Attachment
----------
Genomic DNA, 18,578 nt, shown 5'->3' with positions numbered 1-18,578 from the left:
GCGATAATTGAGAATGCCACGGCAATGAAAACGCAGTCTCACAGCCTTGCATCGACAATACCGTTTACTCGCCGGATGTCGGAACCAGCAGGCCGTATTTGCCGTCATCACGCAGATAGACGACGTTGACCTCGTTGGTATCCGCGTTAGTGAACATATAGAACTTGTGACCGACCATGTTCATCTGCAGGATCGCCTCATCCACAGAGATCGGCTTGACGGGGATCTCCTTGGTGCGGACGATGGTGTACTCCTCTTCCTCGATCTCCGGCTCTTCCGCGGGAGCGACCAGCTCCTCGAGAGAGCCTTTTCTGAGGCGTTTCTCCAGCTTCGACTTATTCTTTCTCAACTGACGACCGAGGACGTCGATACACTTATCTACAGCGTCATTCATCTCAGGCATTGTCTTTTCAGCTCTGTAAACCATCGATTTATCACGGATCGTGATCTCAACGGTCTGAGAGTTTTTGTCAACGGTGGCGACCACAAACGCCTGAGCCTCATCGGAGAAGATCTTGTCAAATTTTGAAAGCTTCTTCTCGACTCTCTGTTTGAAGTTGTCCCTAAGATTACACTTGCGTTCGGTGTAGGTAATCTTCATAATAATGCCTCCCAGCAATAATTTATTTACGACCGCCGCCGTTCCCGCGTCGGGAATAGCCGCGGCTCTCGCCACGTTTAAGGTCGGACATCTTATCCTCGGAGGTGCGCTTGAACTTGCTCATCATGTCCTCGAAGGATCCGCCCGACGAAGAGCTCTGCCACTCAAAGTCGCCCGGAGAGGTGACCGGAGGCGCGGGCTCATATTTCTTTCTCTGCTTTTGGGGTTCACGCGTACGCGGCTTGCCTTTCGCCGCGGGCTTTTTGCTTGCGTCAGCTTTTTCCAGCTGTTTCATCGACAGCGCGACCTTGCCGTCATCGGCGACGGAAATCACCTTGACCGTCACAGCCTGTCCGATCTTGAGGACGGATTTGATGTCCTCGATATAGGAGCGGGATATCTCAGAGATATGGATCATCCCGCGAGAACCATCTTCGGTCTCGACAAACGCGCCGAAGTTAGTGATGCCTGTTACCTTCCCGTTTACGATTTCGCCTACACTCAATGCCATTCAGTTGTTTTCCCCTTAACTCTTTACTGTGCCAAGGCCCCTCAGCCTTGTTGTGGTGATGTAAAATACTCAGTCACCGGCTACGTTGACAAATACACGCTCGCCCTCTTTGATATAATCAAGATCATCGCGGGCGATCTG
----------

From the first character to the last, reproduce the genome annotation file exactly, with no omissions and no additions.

Genomic DNA, 18,578 nt, shown 5'->3' with positions numbered 1-18,578 from the left:
GCGATAATTGAGAATGCCACGGCAATGAAAACGCAGTCTCACAGCCTTGCATCGACAATACCGTTTACTCGCCGGATGTCGGAACCAGCAGGCCGTATTTGCCGTCATCACGCAGATAGACGACGTTGACCTCGTTGGTATCCGCGTTAGTGAACATATAGAACTTGTGACCGACCATGTTCATCTGCAGGATCGCCTCATCCACAGAGATCGGCTTGACGGGGATCTCCTTGGTGCGGACGATGGTGTACTCCTCTTCCTCGATCTCCGGCTCTTCCGCGGGAGCGACCAGCTCCTCGAGAGAGCCTTTTCTGAGGCGTTTCTCCAGCTTCGACTTATTCTTTCTCAACTGACGACCGAGGACGTCGATACACTTATCTACAGCGTCATTCATCTCAGGCATTGTCTTTTCAGCTCTGTAAACCATCGATTTATCACGGATCGTGATCTCAACGGTCTGAGAGTTTTTGTCAACGGTGGCGACCACAAACGCCTGAGCCTCATCGGAGAAGATCTTGTCAAATTTTGAAAGCTTCTTCTCGACTCTCTGTTTGAAGTTGTCCCTAAGATTACACTTGCGTTCGGTGTAGGTAATCTTCATAATAATGCCTCCCAGCAATAATTTATTTACGACCGCCGCCGTTCCCGCGTCGGGAATAGCCGCGGCTCTCGCCACGTTTAAGGTCGGACATCTTATCCTCGGAGGTGCGCTTGAACTTGCTCATCATGTCCTCGAAGGATCCGCCCGACGAAGAGCTCTGCCACTCAAAGTCGCCCGGAGAGGTGACCGGAGGCGCGGGCTCATATTTCTTTCTCTGCTTTTGGGGTTCACGCGTACGCGGCTTGCCTTTCGCCGCGGGCTTTTTGCTTGCGTCAGCTTTTTCCAGCTGTTTCATCGACAGCGCGACCTTGCCGTCATCGGCGACGGAAATCACCTTGACCGTCACAGCCTGTCCGATCTTGAGGACGGATTTGATGTCCTCGATATAGGAGCGGGATATCTCAGAGATATGGATCATCCCGCGAGAACCATCTTCGGTCTCGACAAACGCGCCGAAGTTAGTGATGCCTGTTACCTTCCCGTTTACGATTTCGCCTACACTCAATGCCATTCAGTTGTTTTCCCCTTAACTCTTTACTGTGCCAAGGCCCCTCAGCCTTGTTGTGGTGATGTAAAATACTCAGTCACCGGCTACGTTGACAAATACACGCTCGCCCTCTTTGATATAATCAAGATCATCGCGGGCGATCTG